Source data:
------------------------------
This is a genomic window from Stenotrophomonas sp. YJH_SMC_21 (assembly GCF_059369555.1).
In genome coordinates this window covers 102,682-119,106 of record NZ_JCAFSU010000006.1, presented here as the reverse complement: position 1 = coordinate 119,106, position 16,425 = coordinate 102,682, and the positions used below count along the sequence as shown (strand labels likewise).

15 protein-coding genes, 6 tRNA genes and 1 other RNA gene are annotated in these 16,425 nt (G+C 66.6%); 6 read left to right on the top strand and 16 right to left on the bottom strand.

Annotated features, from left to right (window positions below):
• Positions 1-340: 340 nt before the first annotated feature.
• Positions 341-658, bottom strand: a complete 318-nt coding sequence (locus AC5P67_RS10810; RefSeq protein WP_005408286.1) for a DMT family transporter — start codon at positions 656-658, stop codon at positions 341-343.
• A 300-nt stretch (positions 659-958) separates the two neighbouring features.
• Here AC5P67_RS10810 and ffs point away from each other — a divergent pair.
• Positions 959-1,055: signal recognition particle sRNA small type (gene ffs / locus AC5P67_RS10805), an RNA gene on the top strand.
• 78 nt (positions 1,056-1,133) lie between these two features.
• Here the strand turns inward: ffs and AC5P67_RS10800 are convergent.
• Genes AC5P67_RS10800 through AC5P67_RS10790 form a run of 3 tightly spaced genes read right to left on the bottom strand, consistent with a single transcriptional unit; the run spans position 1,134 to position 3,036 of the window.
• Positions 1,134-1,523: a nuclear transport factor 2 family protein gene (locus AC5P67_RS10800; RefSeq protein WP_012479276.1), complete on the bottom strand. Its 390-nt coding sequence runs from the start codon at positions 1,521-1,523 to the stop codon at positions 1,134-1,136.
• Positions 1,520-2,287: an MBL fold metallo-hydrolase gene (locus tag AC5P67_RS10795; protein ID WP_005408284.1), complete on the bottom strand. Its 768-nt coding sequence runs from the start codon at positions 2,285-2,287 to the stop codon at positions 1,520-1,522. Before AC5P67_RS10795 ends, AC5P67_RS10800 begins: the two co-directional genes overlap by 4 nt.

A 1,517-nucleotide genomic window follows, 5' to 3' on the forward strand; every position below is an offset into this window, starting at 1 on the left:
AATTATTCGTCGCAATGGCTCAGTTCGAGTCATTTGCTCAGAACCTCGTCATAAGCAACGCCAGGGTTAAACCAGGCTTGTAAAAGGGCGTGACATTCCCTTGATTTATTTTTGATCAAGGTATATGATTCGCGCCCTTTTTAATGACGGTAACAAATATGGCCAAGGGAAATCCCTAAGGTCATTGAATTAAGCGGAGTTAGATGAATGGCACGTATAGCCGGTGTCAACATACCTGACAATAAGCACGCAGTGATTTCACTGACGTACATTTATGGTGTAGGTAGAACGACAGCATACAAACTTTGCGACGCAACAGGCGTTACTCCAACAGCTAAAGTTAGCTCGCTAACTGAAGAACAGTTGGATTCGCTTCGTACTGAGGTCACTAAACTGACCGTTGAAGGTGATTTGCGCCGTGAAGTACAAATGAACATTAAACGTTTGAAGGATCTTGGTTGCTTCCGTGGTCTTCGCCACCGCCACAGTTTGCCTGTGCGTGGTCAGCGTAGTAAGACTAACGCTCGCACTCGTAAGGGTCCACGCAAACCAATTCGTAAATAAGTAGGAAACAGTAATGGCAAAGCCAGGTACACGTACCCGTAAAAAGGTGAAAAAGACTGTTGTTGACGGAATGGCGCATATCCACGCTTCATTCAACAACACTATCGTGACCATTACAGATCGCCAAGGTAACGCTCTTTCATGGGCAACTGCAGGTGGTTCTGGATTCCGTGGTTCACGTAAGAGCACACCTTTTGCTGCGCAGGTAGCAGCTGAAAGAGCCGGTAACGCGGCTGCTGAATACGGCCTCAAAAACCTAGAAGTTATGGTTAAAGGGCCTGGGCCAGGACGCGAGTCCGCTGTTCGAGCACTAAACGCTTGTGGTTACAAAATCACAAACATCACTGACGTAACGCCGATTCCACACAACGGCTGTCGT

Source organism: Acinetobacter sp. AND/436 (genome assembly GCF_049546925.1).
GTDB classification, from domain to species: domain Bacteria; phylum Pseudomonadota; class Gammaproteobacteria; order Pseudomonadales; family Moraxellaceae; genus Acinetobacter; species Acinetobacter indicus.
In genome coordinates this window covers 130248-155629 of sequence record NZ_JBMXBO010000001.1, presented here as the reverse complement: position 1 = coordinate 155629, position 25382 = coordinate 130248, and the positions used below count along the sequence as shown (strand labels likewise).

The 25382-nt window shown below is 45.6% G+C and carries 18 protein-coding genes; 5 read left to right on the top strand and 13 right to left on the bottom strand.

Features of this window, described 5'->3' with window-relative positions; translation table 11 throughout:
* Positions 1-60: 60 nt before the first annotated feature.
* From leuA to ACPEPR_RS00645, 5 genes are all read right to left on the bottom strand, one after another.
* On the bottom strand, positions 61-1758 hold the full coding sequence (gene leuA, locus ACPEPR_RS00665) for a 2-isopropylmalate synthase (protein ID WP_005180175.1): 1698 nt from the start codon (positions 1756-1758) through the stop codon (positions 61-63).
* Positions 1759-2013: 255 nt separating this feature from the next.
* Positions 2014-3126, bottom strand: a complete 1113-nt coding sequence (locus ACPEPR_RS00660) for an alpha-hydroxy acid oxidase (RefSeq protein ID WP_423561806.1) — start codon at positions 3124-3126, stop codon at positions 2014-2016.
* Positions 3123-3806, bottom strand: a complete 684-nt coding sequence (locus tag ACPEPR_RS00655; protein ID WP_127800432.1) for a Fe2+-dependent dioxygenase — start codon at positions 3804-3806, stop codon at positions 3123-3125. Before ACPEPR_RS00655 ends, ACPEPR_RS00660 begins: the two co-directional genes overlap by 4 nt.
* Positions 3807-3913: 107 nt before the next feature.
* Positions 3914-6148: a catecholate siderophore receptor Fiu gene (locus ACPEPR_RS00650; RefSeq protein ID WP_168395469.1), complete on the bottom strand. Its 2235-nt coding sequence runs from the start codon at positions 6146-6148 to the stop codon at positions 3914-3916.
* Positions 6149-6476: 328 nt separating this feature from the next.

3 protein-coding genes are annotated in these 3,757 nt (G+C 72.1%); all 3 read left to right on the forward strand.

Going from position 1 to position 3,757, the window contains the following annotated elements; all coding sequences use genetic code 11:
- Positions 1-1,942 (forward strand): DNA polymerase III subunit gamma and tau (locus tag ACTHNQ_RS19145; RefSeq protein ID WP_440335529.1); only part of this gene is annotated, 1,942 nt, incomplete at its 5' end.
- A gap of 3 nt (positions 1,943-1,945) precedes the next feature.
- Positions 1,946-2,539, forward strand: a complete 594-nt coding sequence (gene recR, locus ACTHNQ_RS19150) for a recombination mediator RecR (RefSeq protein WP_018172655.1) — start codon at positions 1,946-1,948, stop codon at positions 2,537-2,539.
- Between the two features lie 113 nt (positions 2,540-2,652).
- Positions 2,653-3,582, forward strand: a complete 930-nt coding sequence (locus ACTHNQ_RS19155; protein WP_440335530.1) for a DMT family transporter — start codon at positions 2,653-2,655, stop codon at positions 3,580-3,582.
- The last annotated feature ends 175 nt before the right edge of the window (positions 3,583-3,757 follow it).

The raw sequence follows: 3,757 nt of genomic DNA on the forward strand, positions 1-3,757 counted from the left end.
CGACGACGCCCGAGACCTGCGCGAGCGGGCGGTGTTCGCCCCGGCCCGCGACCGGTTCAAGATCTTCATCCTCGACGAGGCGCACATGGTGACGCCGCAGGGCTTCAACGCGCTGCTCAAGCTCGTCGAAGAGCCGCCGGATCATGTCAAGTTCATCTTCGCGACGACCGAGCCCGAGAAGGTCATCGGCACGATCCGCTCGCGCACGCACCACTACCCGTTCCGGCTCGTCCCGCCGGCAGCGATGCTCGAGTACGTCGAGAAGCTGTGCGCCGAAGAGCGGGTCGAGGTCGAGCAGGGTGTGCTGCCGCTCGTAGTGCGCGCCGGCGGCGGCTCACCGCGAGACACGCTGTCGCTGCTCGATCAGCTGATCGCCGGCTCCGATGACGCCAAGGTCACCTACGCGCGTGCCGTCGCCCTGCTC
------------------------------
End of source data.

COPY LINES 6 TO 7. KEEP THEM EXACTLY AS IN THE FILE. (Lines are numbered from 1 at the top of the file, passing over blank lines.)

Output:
• Positions 341-658, bottom strand: a complete 318-nt coding sequence (locus AC5P67_RS10810; RefSeq protein WP_005408286.1) for a DMT family transporter — start codon at positions 656-658, stop codon at positions 341-343.
• A 300-nt stretch (positions 659-958) separates the two neighbouring features.